“Women’s Prison” recounts the life of the prisoners and the problems their families encounter in their struggle to survive. Here again filmmaker Kamran Shirdel employs the cinema verité style. The interviews with the prisoners, social workers and teachers serve as commentaries for “constructed” documentary images. The technical process shows the extent to which solving social problems depends on everyone’s cooperation and participation. Certainly prisoners alone cannot offer the remedy to the entire catalog of social ills that propel these women into delinquency. Read More »
An Iranian actor named Akbar is trying to become a serious actor instead of the clown everyone considers him to be. However financial problems force him to abandon his dream of being an artistic actor. He also has to deal with his family problems and his wife’s inability to become pregnant. Read More »
Bahman and Ahad are two bankrupt manufacturers who are fleeing from their creditors. But when a fire in Plasco Building happens it is their chance to take advantages. Read More »
Ostensibly a fast-paced tale about poor people in the Persian Gulf living aboard a sinking oil tanker, “Iron Island” is a galloping fable full of offbeat characters and entertaining moments. At the same time, it doesn’t take much to read this second feature from director Mohammad Rasoulof (“The Twilight”) as a sharp-edged allegory about the country of Iran. Festivals will be happy to sail on its irony and invention, though it may take auxiliary engines to market such a hard-to-classify little gem. Read More »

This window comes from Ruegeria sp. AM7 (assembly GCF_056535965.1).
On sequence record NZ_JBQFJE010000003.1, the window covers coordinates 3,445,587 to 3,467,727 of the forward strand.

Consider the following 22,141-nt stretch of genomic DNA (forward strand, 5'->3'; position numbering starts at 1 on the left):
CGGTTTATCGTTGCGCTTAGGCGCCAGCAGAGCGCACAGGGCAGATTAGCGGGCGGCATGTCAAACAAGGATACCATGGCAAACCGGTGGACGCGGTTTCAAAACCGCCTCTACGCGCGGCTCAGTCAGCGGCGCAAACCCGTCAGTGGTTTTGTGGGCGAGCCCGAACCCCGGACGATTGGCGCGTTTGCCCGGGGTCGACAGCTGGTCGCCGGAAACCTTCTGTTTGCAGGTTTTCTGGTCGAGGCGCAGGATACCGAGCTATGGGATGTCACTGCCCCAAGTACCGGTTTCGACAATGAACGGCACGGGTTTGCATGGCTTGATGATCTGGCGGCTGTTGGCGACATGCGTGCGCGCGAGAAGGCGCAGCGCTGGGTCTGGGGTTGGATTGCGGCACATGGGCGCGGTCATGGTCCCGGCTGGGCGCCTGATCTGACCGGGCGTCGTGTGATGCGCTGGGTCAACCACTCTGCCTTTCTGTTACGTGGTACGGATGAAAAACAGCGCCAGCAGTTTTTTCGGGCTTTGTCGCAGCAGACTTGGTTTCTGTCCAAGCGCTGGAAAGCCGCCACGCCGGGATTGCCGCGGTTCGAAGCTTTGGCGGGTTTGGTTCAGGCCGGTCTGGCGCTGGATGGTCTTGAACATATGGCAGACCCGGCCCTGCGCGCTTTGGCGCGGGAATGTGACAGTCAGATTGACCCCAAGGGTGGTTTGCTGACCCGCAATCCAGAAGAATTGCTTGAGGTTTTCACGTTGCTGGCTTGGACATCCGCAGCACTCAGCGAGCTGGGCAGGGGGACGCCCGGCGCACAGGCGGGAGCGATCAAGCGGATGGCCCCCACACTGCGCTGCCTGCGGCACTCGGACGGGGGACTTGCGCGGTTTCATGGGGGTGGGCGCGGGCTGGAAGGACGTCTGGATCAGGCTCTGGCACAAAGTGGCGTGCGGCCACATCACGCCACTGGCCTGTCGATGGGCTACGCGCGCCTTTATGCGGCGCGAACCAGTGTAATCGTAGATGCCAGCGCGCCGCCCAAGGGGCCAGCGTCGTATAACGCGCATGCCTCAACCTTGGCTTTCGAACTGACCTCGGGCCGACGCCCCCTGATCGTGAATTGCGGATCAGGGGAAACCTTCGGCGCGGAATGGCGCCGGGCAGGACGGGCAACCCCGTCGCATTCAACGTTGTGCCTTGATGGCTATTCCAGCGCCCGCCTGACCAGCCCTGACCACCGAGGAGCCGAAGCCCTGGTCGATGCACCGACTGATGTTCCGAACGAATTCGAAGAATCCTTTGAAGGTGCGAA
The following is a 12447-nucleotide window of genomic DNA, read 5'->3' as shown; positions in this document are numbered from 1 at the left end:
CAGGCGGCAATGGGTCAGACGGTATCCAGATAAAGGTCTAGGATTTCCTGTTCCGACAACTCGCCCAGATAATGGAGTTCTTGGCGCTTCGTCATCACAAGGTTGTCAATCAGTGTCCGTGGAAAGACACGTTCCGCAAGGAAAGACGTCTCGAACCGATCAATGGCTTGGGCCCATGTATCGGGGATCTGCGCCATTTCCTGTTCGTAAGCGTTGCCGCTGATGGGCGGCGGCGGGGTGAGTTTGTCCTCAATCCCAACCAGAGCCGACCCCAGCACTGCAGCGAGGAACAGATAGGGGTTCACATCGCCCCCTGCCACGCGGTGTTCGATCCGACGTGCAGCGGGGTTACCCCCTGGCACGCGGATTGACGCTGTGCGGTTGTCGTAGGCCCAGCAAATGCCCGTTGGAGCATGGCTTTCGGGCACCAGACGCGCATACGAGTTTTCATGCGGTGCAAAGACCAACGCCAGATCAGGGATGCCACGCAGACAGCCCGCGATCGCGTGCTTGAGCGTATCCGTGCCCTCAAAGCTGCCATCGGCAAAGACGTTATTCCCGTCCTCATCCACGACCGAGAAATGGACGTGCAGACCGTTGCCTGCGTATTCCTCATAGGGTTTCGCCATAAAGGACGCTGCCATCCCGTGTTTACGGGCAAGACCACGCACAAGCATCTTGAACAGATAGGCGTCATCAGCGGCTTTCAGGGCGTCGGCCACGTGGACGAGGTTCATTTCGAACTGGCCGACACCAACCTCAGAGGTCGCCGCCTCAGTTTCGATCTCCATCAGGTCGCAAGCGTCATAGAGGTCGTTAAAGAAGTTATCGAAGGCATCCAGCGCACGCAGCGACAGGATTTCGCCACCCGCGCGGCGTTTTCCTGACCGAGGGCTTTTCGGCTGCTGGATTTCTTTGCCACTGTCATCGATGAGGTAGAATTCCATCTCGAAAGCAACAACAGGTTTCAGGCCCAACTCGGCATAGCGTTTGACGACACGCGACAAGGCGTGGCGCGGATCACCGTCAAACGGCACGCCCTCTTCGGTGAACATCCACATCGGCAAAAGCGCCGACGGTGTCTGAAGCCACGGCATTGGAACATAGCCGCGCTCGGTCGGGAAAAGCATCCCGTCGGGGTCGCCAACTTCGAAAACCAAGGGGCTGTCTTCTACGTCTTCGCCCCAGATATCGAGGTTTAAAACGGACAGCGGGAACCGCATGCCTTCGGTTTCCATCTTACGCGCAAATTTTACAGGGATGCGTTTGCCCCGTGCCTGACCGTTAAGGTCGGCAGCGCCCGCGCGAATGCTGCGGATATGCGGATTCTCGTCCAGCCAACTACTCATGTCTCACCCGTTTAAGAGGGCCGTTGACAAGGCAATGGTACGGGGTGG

Three actresses at different stages of their career. One from before the 1979 Islamic Revolution, one popular star of today known throughout the country and a young girl longing to attend a drama conservatory.
The story of an addicted woman Mahsa who thinks that her girl is dead but when finds out that she is alive and lives by her father (Mahsa’s ex-husband) decides to take her back. This put her to face her ex-husband and his new wife. Read More »
In this dreamlike yet earthbound film, Rahmat the boatman navigates the increasingly brackish waters of a coastal land, collecting the heartaches and tears of its inhabitants. But he remains powerless against their misguided attempts to appease the gods and make the land green again, whether by offering a bride to the sea or forcibly “treating” the eyes of a painter who sees in different colors. Drawing first-hand on the challenges faced by Iranian artists today, writer-director Mohammad Rasoulof’s deeply atmospheric and poetical film is a gorgeous allegory of intolerance, brutality, and mystified routine that resonates far beyond any one state’s borders. Read More »